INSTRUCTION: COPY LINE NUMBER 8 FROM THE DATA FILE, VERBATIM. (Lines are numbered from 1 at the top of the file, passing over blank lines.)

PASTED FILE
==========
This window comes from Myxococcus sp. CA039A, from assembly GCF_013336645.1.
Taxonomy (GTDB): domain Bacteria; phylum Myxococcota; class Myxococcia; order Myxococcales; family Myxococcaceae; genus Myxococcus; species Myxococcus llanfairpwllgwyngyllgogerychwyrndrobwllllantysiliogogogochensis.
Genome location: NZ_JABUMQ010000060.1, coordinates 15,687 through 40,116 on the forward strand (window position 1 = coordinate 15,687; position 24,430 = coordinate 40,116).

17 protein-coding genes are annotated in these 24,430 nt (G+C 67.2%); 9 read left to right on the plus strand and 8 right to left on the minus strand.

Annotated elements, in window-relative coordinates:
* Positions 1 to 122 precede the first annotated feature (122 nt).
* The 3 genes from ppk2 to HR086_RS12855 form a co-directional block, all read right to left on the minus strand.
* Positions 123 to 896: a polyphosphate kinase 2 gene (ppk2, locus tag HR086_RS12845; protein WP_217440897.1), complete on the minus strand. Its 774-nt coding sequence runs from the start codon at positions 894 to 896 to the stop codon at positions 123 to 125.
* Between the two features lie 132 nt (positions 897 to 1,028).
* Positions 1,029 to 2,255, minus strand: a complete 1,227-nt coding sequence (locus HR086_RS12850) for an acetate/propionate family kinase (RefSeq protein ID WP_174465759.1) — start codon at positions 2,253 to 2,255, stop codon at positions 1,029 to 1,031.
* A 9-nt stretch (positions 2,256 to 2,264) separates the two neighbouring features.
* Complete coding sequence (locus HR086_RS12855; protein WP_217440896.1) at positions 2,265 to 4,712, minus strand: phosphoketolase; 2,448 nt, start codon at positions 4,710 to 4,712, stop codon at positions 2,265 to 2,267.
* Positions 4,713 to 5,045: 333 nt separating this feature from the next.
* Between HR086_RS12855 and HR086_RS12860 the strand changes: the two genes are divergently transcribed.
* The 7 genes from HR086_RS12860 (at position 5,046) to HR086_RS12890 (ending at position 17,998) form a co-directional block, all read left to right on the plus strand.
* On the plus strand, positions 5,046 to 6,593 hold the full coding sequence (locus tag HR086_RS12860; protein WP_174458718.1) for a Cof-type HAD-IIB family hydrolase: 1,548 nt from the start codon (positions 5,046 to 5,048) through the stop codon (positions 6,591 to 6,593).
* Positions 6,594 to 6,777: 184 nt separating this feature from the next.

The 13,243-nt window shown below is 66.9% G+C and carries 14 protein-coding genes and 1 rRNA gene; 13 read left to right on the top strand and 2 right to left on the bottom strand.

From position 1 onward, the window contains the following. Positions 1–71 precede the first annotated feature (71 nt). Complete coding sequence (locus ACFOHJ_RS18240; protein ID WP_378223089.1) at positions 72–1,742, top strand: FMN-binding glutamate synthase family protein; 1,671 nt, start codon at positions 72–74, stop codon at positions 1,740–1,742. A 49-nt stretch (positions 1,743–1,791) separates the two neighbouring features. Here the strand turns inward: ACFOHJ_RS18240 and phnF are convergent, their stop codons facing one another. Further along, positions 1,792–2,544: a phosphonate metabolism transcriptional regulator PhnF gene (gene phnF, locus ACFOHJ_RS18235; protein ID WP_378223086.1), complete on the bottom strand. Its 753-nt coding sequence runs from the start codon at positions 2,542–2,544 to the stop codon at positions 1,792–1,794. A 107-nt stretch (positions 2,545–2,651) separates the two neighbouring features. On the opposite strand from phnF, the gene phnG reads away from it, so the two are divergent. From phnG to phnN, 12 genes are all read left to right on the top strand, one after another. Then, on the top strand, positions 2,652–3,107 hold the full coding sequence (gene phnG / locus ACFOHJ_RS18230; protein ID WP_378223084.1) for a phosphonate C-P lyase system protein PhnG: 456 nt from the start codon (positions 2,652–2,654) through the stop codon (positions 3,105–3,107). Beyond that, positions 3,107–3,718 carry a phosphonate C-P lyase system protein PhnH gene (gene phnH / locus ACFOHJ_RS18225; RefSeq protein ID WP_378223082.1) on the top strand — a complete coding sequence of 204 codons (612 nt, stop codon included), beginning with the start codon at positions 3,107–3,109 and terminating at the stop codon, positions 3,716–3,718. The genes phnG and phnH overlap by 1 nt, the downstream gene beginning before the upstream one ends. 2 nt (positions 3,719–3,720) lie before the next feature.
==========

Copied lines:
* Positions 123 to 896: a polyphosphate kinase 2 gene (ppk2, locus tag HR086_RS12845; protein WP_217440897.1), complete on the minus strand. Its 774-nt coding sequence runs from the start codon at positions 894 to 896 to the stop codon at positions 123 to 125.